Unable to ping DNS or surf the Internet on Wifi



  • Hello, I got the Rosewill RNX-G300LX PCI card.  I read that this card was compatible as it has the Ralink chipset pfsense detects it as such and is assigned to interface OPT2 which is named WIRELESS in the web configurator.

    I have it in Access Point mode and got it configured.  My laptop and tablet are able to connect to the WiFi and they get their appropriate IP and DNS information from the wireless interface DHCP server.  I have the firewall configured to allow the Wireless Interface, see attached screenshot.

    I can ping the wireless interface which has IP of 192.168.5.1.  I can ping the pfsense main IP used for web configurator which is 192.168.0.59.  I can ping network devices on the other interfaces.  Basically I can ping all devices within my network.

    However, I cannot ping my external DNS servers nor can I surf the Internet.  I tried OpenDNS servers and Google DNS servers and the request times out.

    I don't know what's blocking the connection.  I have my other interfaces setup with similar rules, just a bit more restricted, and they can access the Internet just fine.

    What am I missing?

    ![wireless firewall.png](/public/imported_attachments/1/wireless firewall.png)
    ![wireless firewall.png_thumb](/public/imported_attachments/1/wireless firewall.png_thumb)



  • I am beginning to suspect a bug.  The firewall is set to allow Wifi traffic to Internet but the log still shows it being blocked.  I have attached the alias, wifi rules, and the log samples.

    I cannot figure why it is still being blocked.  I tried setting the DHCP server to give public DNS servers or pfsense as the DNS.  If pfsense is DNS, then when I ping cnet.com or google.com it resolves the IP address but I get request timed out.  The log screenshot shows the IP for Cnet that my laptop tries to reach.

    The laptop is using IP 192.168.5.5 given by DHCP.

    ![rfc alias.png](/public/imported_attachments/1/rfc alias.png)
    ![rfc alias.png_thumb](/public/imported_attachments/1/rfc alias.png_thumb)
    ![wifi rules.png](/public/imported_attachments/1/wifi rules.png)
    ![wifi rules.png_thumb](/public/imported_attachments/1/wifi rules.png_thumb)
    ![firewall log.png](/public/imported_attachments/1/firewall log.png)
    ![firewall log.png_thumb](/public/imported_attachments/1/firewall log.png_thumb)



  • Is there a point to putting the wireless in a different subnet? 192.168.5.x instead of the wired on 192.168.0.x…

    The allow rule looks okay in your screenshot. Plus, if you can ping all devices inside of your network, your firewall rules should be ok since you've got them on different subnets, hence no default allow rule that allows it. If you can ping other subnets you can reach internet too, unless you specifically block that.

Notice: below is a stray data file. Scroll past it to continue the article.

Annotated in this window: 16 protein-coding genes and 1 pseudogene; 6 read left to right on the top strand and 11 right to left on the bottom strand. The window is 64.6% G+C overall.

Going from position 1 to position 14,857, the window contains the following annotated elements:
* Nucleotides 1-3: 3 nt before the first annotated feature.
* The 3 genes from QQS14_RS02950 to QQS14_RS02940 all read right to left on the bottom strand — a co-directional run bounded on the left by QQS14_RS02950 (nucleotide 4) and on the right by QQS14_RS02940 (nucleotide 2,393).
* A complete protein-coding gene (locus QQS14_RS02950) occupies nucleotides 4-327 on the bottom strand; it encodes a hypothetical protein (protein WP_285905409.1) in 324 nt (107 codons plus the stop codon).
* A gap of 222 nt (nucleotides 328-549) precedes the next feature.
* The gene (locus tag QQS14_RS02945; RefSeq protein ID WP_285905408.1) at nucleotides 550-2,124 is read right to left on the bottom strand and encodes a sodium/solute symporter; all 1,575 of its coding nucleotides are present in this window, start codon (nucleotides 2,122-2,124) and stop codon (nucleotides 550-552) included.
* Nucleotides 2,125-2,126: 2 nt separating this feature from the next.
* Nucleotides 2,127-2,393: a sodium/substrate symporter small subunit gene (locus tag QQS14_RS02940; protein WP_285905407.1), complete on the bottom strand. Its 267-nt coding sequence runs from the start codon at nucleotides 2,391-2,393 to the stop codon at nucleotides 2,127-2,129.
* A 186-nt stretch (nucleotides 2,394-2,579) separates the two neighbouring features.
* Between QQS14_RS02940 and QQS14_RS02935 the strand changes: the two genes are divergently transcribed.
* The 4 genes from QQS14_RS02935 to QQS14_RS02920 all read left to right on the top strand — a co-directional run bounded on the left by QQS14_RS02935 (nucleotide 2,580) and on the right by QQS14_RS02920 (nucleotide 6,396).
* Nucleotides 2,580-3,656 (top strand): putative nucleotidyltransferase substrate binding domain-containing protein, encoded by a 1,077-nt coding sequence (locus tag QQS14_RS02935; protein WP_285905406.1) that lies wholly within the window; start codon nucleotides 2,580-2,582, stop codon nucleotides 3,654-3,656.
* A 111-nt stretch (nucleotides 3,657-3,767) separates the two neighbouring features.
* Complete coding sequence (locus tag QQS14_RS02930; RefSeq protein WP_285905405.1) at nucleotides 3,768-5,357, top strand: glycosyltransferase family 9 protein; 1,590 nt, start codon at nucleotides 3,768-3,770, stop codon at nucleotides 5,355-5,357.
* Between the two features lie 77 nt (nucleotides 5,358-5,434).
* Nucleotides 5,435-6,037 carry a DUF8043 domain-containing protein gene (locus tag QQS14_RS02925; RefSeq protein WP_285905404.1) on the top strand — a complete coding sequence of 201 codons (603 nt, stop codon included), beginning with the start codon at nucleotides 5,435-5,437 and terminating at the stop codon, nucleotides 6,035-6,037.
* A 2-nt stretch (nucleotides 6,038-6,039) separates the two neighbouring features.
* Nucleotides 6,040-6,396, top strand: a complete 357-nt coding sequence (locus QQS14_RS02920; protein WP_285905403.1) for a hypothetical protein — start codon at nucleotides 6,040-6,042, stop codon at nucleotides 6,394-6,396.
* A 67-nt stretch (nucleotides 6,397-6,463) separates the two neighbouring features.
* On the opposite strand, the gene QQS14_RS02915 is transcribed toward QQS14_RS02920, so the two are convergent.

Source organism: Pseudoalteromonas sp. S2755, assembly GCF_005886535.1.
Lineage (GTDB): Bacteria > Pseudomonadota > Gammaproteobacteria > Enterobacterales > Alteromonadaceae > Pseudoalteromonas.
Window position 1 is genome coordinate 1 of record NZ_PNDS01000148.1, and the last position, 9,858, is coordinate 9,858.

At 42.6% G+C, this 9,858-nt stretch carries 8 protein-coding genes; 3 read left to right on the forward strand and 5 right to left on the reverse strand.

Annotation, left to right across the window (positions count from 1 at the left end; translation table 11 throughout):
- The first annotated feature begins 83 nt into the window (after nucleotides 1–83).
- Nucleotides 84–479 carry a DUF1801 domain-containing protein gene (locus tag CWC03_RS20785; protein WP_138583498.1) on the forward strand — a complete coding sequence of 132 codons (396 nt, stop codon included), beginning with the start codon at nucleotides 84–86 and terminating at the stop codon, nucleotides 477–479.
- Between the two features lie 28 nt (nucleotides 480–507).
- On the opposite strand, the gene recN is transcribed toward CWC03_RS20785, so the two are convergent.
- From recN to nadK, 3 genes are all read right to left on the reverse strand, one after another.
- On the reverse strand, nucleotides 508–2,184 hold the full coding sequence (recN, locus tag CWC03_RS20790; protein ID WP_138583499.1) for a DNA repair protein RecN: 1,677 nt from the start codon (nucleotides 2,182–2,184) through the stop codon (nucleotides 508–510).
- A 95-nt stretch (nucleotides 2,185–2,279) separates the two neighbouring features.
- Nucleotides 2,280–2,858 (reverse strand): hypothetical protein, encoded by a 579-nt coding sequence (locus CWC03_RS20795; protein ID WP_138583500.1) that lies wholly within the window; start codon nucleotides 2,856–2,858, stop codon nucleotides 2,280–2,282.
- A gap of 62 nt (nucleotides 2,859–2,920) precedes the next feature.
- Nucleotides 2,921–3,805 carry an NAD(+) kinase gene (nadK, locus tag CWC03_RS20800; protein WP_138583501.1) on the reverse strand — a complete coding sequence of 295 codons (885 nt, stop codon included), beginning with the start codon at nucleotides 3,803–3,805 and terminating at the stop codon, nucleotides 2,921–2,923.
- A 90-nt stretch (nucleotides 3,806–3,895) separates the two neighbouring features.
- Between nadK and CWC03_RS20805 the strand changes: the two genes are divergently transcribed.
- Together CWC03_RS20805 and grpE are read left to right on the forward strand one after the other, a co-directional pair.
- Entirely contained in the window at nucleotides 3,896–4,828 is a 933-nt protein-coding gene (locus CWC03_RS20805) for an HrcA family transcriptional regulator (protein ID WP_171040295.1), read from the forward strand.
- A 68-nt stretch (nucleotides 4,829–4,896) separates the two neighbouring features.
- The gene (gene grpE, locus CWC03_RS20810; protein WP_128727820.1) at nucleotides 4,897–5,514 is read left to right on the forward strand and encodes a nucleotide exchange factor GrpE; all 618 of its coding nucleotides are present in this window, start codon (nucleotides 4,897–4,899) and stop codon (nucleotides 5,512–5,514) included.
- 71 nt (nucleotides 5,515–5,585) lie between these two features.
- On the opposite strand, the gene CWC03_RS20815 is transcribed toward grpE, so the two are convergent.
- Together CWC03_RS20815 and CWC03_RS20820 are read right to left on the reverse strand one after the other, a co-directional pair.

Is the pfsense connected to a modem or another box of some sort? Is the WAN ip a local network ip or an internet ip?

    If no go, save the config, restore pfsense to factory defaults and setup only the necessary things to test the wireless. Might help troubleshooting.



  • What rule is blocking that traffic? Click the red X.



  • Apologies for the delay and thank you for the responses.

    @cmb - Not sure how I missed that earlier, but I clicked on the red X and got this notification in screenshot below.

    @Phatsa - The standalone method is my preferred route.  The 0.x network is my lab and I didn't want any wireless touching it.  Our residential building uses a shared cable connection and a router provides IPs to the tenants.  The pfSense box gets its WAN IP from that router.  Currently the WAN firewall is using the default rules of Block Private Networks and block Bogon networks.

    I will try backing up config and doing a factory reset, but first wanted to gather more info on the rule that blocked this (per screenshot attached).

    ![firewall deny.png](/public/imported_attachments/1/firewall deny.png)
    ![firewall deny.png_thumb](/public/imported_attachments/1/firewall deny.png_thumb)



  • Oh happy days!  Looks like doing the factory restore worked.  I did that and rebuilt all interfaces and rules and the wifi now works as standalone.

    Upon reentering the NAT rules and choosing Manual AON, I stumbled upon the culprit to my problem to begin with.  There was no NAT Outbound entry for the Wireless subnet to the Internet.  As you can see in the screenshot, the other subnets had entries except 192.168.5.0 which is the wireless subnet.  Obviously without that, no Internet.  facepalm

    Thanks for the help!

    ![working outbound nat.png](/public/imported_attachments/1/working outbound nat.png)
    ![working outbound nat.png_thumb](/public/imported_attachments/1/working outbound nat.png_thumb)



  • I'm happy you resolved it :)

    I've also found that if I've created and deleted rules back and forth, sometimes it's happened that pfsense bugs out and don't route traffic correctly. In most cases it's enough to delete all rules and start over, or delete the interface and start over, but I've had to factory reset a couple of times too. And just as in your case, fiddling around long enough might have you trip over the problem at some point.

    I find it perfect for learning. Build, erase, build again and so on. Nothing as educational as that :)



  • I believe it.  I did much experimenting with the firewall and the addon packages that I'm sure something got wrecked.  Anyhow, I will be sure to remember the factory reset when things get botched.